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Tag Archives: internet
Posted: December 2, 2016 at 12:24 pm
The FBI, National Security Agency and CIA are likely to gain expanded surveillance powers under President-elect Donald Trump and a Republican-controlled Congress, a prospect that has privacy advocates and some lawmakers trying to mobilize opposition.
Trumps first two choices to head law enforcement and intelligence agencies — Republican Senator Jeff Sessions for attorney general and Republican Representative Mike Pompeo for director of the Central Intelligence Agency — are leading advocates for domestic government spying at levels not seen since the aftermath of the Sept. 11, 2001, terrorist attacks.
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An already over-powerful surveillance state is about to be let loose on the American people, said Daniel Schuman, policy director for Demand Progress, an internet and privacy advocacy organization.
In a reversal of curbs imposed after Edward Snowdens revelations in 2013 about mass data-gathering by the NSA, Trump and Congress may move to reinstate the collection of bulk telephone records, renew powers to collect the content of e-mails and other internet activity, ease restrictions on hacking into computers and let the FBI keep preliminary investigations open longer.
Read more: Apple, the FBI and encryption — a QuickTake
A first challenge for privacy advocates comes this week: A new rule is set to go into effect on Dec. 1 letting the FBI get permission from a judge in a single jurisdiction to hack into multiple computers whose locations arent known.
Under the proposed rules, the government would now be able to obtain a single warrant to access and search thousands or millions of computers at once; and the vast majority of the affected computers would belong to the victims, not the perpetrators, of a cybercrime, Senator Ron Wyden, an Oregon Democrat who serves on the Intelligence Committee, said in a statement.
Wyden is one of seven senators, including libertarian Republican Rand Paul, who have introduced a bill, S. 3475, to delay the new policy until July to give Congress time to debate its merits and consider amendments.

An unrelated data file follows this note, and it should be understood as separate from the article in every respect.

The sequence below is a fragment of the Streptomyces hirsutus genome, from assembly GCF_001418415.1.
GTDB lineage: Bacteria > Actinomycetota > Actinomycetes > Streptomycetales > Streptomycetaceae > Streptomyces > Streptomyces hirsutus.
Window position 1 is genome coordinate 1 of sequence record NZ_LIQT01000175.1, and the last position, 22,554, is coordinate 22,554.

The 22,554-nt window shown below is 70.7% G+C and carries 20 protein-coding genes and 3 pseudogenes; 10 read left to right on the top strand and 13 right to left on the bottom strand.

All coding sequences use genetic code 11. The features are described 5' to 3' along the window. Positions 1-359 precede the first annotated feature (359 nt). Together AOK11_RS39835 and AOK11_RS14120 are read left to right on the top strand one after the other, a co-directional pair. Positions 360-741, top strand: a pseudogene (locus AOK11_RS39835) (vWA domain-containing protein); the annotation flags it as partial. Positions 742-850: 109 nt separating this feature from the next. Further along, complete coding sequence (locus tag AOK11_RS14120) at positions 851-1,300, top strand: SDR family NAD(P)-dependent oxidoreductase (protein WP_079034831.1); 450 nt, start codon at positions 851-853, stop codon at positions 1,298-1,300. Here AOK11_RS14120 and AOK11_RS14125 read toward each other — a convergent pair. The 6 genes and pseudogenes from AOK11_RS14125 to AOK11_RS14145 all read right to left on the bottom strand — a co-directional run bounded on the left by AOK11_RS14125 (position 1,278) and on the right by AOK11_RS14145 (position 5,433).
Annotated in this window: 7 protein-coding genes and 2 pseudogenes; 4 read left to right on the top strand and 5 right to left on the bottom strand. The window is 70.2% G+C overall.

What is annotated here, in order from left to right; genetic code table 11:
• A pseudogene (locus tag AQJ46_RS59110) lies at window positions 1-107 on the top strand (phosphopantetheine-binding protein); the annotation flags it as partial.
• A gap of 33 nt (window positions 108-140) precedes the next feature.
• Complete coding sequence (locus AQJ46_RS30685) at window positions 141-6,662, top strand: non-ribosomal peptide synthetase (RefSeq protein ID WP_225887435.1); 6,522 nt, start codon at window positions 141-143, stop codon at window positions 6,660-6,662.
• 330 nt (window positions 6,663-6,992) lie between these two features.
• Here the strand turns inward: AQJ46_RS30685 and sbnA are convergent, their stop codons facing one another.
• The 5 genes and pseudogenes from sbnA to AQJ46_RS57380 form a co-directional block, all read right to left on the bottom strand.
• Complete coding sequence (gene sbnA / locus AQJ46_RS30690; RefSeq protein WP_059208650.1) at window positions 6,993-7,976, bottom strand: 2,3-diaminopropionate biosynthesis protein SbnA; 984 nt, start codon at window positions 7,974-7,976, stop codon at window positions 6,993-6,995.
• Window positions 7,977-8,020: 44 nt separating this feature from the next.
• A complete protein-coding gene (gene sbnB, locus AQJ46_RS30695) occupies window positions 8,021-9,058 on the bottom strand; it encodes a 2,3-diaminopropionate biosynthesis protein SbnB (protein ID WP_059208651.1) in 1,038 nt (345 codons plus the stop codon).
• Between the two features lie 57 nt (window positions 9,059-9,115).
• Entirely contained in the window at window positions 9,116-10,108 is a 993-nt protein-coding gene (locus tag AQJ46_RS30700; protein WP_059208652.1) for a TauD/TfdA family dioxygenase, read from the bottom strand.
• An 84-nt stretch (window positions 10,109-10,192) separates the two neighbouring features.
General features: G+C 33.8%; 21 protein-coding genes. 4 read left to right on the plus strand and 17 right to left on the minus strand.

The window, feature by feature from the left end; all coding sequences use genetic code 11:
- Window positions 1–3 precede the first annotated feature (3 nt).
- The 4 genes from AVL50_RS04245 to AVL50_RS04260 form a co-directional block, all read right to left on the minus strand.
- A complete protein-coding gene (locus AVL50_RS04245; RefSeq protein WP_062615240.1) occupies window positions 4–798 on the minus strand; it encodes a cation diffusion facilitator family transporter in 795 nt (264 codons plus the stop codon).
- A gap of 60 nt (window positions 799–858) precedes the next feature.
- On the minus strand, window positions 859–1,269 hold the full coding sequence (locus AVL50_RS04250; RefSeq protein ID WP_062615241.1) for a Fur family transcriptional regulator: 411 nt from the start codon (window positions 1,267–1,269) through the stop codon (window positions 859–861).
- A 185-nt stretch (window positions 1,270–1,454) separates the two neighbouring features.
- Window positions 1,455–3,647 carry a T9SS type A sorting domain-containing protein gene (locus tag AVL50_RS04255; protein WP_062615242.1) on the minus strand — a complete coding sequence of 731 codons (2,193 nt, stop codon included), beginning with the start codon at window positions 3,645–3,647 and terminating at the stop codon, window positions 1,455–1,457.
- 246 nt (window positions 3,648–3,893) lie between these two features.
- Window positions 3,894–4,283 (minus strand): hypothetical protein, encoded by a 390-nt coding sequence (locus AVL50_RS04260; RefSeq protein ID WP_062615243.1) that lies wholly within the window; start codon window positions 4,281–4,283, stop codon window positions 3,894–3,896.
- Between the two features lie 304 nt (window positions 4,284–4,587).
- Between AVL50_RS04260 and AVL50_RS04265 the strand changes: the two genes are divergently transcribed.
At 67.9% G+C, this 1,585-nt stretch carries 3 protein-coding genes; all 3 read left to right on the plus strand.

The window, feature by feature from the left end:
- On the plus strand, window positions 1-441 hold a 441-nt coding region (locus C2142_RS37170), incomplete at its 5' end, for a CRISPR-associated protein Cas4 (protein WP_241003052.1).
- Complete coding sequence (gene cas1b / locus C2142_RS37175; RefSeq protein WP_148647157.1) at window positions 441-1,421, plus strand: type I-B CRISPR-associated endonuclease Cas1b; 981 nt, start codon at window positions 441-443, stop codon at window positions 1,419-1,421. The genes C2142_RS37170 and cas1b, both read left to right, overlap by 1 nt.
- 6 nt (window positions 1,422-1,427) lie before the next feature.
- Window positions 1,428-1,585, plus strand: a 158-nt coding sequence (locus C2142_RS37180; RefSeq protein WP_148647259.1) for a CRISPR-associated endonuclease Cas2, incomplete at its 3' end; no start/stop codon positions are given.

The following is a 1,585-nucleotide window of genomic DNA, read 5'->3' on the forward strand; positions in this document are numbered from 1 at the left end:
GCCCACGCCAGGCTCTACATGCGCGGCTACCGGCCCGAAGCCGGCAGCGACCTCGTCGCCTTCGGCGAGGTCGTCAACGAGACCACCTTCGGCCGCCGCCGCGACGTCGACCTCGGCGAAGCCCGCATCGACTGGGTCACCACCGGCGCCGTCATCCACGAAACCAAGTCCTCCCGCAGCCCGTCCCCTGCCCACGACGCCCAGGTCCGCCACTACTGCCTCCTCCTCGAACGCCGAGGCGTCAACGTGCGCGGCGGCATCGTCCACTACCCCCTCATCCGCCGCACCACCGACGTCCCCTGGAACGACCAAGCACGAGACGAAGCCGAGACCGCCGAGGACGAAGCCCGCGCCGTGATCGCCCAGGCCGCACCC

Sessions, Pompeo and officials with national security and law enforcement agencies have argued that expanded surveillance powers are needed, especially because of the threat of small, deadly terrorist plots that are hard to detect, like the killing of 49 people at a gay nightclub in Orlando, Florida, in June and 14 people in San Bernardino, California, last year.
The FBI had at one point opened a preliminary investigation into the Orlando killer, Omar Mateen, but didnt have the authority to keep it going for lack of evidence of wrongdoing.
Whats needed is a fundamental upgrade to Americas surveillance capabilities, Pompeo and a co-author wrote in a Wall Street Journal commentary in January. Legal and bureaucratic impediments to surveillance should be removed.
Pompeo and Sessions want to repeal a 2015 law that prohibits the FBI and NSA from collecting bulk phone records — metadata such as numbers called and dates and times — on Americans who arent suspected of wrongdoing.
“Congress should pass a law re-establishing collection of all metadata, and combining it with publicly available financial and lifestyle information into a comprehensive, searchable database,” Pompeo wrote.
Press aides for Sessions and Pompeo declined to comment.
Sessions has opposed restraints on NSA surveillance and said in June that he supported legislation to expand the types of internet data the FBI can intercept without warrants.
Congress is also expected to consider legislation early next year that would renew the governments ability to collect the content of e-mail and other internet activity from companies such as Google and Facebook Inc.
Under the Prism program, investigators pursuing suspected terrorists can intercept the content of electronic communications believed to come from outside the U.S. without specific warrants even if one end of the communications is inside the country or involves an American.
Prism came under criticism when it was exposed by Snowden, the former NSA contractor who stole hundreds of thousands of documents on agency surveillance programs. Section 702 of the USA Patriot Act, under which Prism and other spy programs are conducted, is set to expire at the end of 2017 if it isnt reauthorized by Congress.
James Comey, director of the Federal Bureau of Investigation, has said he also wants to renew a debate early next year about whether Apple and other companies can resist court warrants seeking to unlock encrypted communications. The agency went to court trying to force Apple to create new software to crack password protection on a phone used by the shooter in San Bernardino.
Boycott Apple until they give up the information, Trump said at a rally in South Carolina in February. He said Tim Cook, Apples chief executive officer, is looking to do a big number, probably to show how liberal he is. Apple should give up.
While the FBI dropped that case against Apple after buying a tool to hack into the phone, the increasing use of encryption on mobile devices and messaging services remains a challenge to national security and law enforcement agencies.
Republicans led by Senate Intelligence Committee Chairman Richard Burr of North Carolina are expected to re-introduce legislation requiring companies to give investigators access to encrypted communications.